Viewpoint: Economic assaults on Iraq rebirth

Two top Republicans in the Congress have strongly attacked the Bush administration’s policy on rebuilding Iraq.

The Boston Globe reported the attacks came during a hearing of the Senate Foreign Relations Committee, which was taking testimony from State Department officials on an administration plan to divert to Iraq security operations almost 20 percent of the $18.4 billion in U.S. reconstruction funds. The money was to originally go toward public works projects and economic development in Saddam Hussein’s former empire.

The Globe said attention soon shifted from the testimony to pointed assaults on what Sen. Richard Lugar of Indiana, the committee chairman, called the “dancing-in-the-street crowd,” a reference to neo-con predictions that Iraqis would celebrate the fall of Saddam 18 months ago. Lugar said the same group has not changed its strategy since.

“Now, the nonsense of all [the predictions] is apparent; the lack of planning is apparent,” Lugar said.

Sen. Chuck Hagel, R-Neb., described the pace of reconstruction in Iraq as “beyond pitiful. It’s embarrassing. It is now in the zone of dangerous. You don’t win the hearts and minds of the people at the end of a barrel of a gun,” Hagel, a veteran of Vietnam, said. “You do that through the process that we started here in the Congress appropriating $18.4 billion.”

In a reference to top-level neo-cons in the administration, he added: “Maybe we ought to have a hearing with the inventors of this, have them come back up, all these smart guys that got us in there and said, ‘Don’t worry.’”

The critical remarks are symptomatic of increasing concern in both parties that Iraq is out of control, with large areas of the country under guerrilla occupation and mounting attacks on U.S. troops and Iraqi civilians.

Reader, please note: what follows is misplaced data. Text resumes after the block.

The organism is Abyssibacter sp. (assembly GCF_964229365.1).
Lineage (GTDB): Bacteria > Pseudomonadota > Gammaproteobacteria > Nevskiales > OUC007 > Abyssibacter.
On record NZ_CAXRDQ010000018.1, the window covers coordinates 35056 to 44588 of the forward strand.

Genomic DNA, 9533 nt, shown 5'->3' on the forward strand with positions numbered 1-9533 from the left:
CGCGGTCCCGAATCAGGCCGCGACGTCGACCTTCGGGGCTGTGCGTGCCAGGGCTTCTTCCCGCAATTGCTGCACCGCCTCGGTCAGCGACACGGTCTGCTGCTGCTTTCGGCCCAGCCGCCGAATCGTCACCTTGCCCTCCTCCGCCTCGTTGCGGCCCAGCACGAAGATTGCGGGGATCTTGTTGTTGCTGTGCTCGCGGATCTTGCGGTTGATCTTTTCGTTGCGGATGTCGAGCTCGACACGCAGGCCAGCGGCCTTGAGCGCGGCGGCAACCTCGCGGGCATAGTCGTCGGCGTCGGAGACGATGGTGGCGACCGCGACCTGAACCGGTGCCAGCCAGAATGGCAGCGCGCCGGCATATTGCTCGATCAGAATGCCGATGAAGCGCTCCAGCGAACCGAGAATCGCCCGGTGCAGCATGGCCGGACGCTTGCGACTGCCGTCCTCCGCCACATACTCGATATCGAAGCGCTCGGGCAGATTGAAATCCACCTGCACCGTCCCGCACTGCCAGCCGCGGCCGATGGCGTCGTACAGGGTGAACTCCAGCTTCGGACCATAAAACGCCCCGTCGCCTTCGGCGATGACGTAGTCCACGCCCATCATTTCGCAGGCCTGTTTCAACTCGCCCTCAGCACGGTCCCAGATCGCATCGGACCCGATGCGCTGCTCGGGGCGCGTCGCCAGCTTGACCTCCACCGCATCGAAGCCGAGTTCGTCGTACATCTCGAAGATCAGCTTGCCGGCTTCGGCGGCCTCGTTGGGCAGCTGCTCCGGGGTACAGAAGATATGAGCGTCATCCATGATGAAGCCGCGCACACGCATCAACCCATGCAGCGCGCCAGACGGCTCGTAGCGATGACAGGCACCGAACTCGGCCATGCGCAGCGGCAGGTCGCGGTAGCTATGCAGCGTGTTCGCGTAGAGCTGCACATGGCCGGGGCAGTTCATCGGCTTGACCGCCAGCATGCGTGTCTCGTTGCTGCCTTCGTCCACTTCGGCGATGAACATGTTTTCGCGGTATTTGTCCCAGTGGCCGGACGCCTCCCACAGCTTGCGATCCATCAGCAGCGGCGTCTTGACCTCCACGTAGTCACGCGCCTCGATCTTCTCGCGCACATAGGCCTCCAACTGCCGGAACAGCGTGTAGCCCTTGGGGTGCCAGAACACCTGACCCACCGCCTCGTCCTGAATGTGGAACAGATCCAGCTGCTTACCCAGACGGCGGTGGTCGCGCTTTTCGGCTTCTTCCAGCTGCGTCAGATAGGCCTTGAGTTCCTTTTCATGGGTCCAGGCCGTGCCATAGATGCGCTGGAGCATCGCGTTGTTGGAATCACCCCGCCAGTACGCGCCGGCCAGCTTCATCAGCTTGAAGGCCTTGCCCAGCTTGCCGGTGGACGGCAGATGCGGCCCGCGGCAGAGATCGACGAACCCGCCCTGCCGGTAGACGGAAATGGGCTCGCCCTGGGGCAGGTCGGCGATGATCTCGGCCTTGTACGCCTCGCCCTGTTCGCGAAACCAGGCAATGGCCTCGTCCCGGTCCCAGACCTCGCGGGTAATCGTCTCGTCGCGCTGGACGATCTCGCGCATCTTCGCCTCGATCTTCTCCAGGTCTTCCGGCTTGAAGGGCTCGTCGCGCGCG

The hearing also sent a clear signal to the White House that some Republicans who backed Bush’s decision to invade Iraq last year are very worried that the administration’s Iraq policy is skidding off track. The administration was warned by some quarters not to invade Iraq and that this type of situation might result. Bush chose to ignore the warnings.

Last week, in an effort to strengthen security in Iraq, the administration said it was asking Congress for permission to take about $3.5 billion of the $18.4 billion in reconstruction funds approved last November.

A majority of the money would be used to furnish more training for Iraqi police. A lesser amount would go toward establishing a national work program to fight the unemployment rate, estimated at 50 percent. It is hoped these measures would be effective in persuading young Iraqis not to join the opposition forces.

State Department figures show U.S. funds have helped create 111,000 new jobs for Iraqis, an amount far below what experts say is necessary to deter defections to the insurgents.

Administration officials told the committee the proposed shift of funds is part of a new State Department strategy. State took over Iraqi reconstruction from the Defense Department in June.

“An uncertain security situation affects all potential economic and political development,” according to Joseph Bowab, deputy assistant secretary of state for foreign assistance programs.

By last week, only $1.14 billion of the $18.4 billion allocated last year on an emergency basis had been spent. The reasons were said to be contract delays and the growing attacks on infrastructure by the resistance.

Most of the senators talking seemed to be frustrated at the pokey pace of reconstruction.

“This is an extraordinarily ineffective administration procedure,” Lugar said. “It is exasperating for anybody looking at this from any vantage point. We’re in favor of the security aspect, but we’re still also in favor of getting money out to these towns and villages.

“Although we recognize these funds must not be spent unwisely, the slow pace of reconstruction spending means that we are failing to fully take advantage of one of our most potent tools to influence the direction of Iraq.”

The wistful hope for wise use of federal funds in Iraq or elsewhere is likely misplaced. Recent scandals related to Iraqi reconstruction contracts have demonstrated that an $18 billion pot, without adequate checks and accounting procedures, is simply a big party for Halliburton and other administration-favored contractors.

After all this time, much of Iraq is still without electricity on a reliable basis, or safe and adequate supplies of drinking water, not to mention the environmental hazards posed by depleted uranium munitions and other toxins left by the war.

Source: The Boston Globe

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